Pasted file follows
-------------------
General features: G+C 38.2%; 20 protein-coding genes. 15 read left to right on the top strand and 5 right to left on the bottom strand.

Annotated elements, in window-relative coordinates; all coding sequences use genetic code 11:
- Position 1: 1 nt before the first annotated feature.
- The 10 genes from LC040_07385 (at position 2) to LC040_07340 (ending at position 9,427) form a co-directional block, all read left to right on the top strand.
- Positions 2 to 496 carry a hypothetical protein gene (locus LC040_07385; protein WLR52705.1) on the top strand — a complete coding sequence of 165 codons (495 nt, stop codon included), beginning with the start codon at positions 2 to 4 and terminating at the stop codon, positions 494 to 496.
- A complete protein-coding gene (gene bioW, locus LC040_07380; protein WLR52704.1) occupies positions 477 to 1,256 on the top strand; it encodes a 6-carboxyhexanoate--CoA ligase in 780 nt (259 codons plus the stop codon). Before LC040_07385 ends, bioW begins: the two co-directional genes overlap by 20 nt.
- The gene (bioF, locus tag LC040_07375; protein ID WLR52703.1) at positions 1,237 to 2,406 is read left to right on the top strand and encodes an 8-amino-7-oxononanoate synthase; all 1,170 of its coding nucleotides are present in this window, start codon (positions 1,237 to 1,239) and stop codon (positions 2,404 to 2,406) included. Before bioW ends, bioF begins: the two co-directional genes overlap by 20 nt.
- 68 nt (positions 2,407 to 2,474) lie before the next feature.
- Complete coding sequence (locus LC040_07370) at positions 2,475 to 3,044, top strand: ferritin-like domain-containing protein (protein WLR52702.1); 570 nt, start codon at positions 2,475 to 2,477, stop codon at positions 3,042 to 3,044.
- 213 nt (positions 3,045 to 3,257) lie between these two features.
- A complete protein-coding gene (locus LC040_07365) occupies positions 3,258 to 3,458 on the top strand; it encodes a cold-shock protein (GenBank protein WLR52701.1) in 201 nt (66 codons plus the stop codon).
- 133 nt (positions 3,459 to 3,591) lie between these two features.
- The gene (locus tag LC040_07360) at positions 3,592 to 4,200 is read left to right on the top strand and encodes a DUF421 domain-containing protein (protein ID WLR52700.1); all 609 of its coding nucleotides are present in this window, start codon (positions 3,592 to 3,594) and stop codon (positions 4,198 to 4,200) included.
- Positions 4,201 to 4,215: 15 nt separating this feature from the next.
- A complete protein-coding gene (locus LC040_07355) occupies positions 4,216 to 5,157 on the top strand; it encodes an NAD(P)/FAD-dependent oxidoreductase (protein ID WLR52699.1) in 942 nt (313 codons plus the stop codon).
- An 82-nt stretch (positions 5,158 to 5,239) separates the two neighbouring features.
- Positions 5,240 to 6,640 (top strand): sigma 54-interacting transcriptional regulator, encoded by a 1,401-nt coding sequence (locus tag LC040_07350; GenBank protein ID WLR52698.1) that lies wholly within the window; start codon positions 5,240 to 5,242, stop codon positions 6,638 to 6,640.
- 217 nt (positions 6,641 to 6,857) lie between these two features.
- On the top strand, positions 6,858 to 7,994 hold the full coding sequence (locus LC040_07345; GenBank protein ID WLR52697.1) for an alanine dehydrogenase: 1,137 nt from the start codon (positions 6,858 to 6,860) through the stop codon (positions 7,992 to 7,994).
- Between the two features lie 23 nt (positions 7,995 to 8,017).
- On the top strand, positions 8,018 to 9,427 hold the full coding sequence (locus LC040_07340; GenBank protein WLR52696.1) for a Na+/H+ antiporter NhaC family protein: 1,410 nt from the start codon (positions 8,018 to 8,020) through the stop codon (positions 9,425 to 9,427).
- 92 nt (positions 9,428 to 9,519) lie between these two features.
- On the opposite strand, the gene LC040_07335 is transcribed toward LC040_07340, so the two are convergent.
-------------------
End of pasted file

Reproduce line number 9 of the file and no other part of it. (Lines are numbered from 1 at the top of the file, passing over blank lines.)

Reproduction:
- Complete coding sequence (locus LC040_07370) at positions 2,475 to 3,044, top strand: ferritin-like domain-containing protein (protein WLR52702.1); 570 nt, start codon at positions 2,475 to 2,477, stop codon at positions 3,042 to 3,044.